Improved sensitivity to longitudinal changes with advanced DTI analysis in a rare neurodegenerative disease
Young Woo Park1, James M Joers1, Diane Hutter1, Khalaf Bushara2, Gulin Oz1, and Christophe Lenglet1

1Department of Radiology, University of Minnesota, Minneapolis, MN, United States, 2Department of Neurology, University of Minnesota, Minneapolis, MN, United States


We present an optimized processing pipeline for longitudinal DTI data analysis in spinocerebellar ataxia type 1 (SCA1) patients, a rare neurodegenerative disease. Tract-based spatial statistics (TBSS) analysis was used to investigate longitudinal changes in white matter (WM) integrity in patients. While no significant changes in WM integrity were observed using the standard TBSS analysis pipeline, TBSS with advanced spatial normalization with DTITK tool showed significant longitudinal alterations in WM integrity. This result suggests that the use of advanced spatial normalization must be considered for longitudinal group studies of DTI data, especially when small to moderate disease effects are expected.


Detecting longitudinal changes of brain pathology in neurodegenerative diseases is often challenging due to their slow progression, and the need to monitor the patients over years. Rare neurodegenerative diseases present an added difficulty with small sample sizes. Therefore, identifying the analytic pipelines for best sensitivity to monitor imaging changes is essential.

Microstructural differences between patients with spinocerebellar ataxia type 1 (SCA1), a rare hereditary movement disorder, and healthy controls were previously reported in cross-sectional diffusion tensor imaging (DTI) studies [1-3]. However, microstructural changes in SCA1 have not been monitored longitudinally. In this study, our goal was to develop an optimized analytic pipeline with high sensitivity to longitudinal changes in white matter (WM) integrity in SCA1 patients. We hypothesized that modifications to the standard DTI processing pipeline [4] would improve sensitivity to longitudinal changes in WM integrity.


Eight patients (2 males, 54±10 years for baseline scan) with SCA1 at early disease stage (Scale for the Assessment and Rating of Ataxia (SARA) [5] mean = 6, range = 0-13) were scanned using a 3T Siemens Trio system to obtain HARDI data (1.8x1.8x1.8 mm3, b=1500s/mm2, 128 gradients with 15 additional b=0 volumes). The subjects underwent the same protocol 1.5-3 years following the baseline scan (SARA mean = 8, range 0-16.5). Postprocessing of DTI data in the subject’s native space was performed using diffusion processing pipeline in FSL (FDT) [6]. Tract-based spatial statistics (TBSS) [7] was used to identify alterations in WM integrity, using fractional anisotropy (FA) as the primary metric. The spatial normalization results from the TBSS pipeline were also used to transform WM labels from atlases to subject space for region-of-interest (ROI) analysis. Finally, enhancements to the TBSS pipeline such as the use of different FA templates [8-10], or advanced normalization technique such as DTITK [11, 12] were considered to identify the best strategy for detecting subtle within-subject changes in the brain (Figure 1). Paired two-group GLM analysis was performed on the spatially normalized and skeletonized data.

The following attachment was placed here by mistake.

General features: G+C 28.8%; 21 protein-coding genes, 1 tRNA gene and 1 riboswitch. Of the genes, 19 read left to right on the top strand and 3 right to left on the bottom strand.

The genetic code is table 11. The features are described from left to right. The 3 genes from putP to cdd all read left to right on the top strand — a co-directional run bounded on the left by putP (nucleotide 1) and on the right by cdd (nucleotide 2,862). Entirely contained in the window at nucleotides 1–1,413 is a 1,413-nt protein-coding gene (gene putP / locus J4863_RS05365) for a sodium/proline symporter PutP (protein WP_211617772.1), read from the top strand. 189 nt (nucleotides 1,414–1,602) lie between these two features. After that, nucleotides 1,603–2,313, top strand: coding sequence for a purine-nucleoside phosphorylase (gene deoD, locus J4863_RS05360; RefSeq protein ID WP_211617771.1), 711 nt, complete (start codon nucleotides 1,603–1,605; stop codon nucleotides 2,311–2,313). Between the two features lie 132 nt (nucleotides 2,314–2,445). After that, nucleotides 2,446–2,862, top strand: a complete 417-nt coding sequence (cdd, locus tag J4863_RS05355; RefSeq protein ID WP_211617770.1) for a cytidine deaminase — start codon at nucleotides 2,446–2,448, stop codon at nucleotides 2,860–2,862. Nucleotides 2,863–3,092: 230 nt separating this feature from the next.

There were no regions with statistically significant differences between the two time points, when the data were analyzed through the default TBSS pipeline. When evaluating regions with marginal significance (Figure 2), a trend of increasing statistically significant changes was noted with use of a custom FA template generated from patient data. Discrepancy between ROI placement from atlas, which was obtained using the inverse of spatial normalization parameters from TBSS (FLIRT/FNIRT), and WM tracts in native subject space (Figure 3) also highlights limitations in spatial normalization of the default pipeline. In contrast, TBSS analysis with enhanced spatial normalization by DTITK, and using the IXI aging template, showed a statistically significant (p<0.05) increase of FA values among WM tracts in the right superior corona radiata and posterior limb of internal capsule in the follow up scan vs. baseline (Figure 4).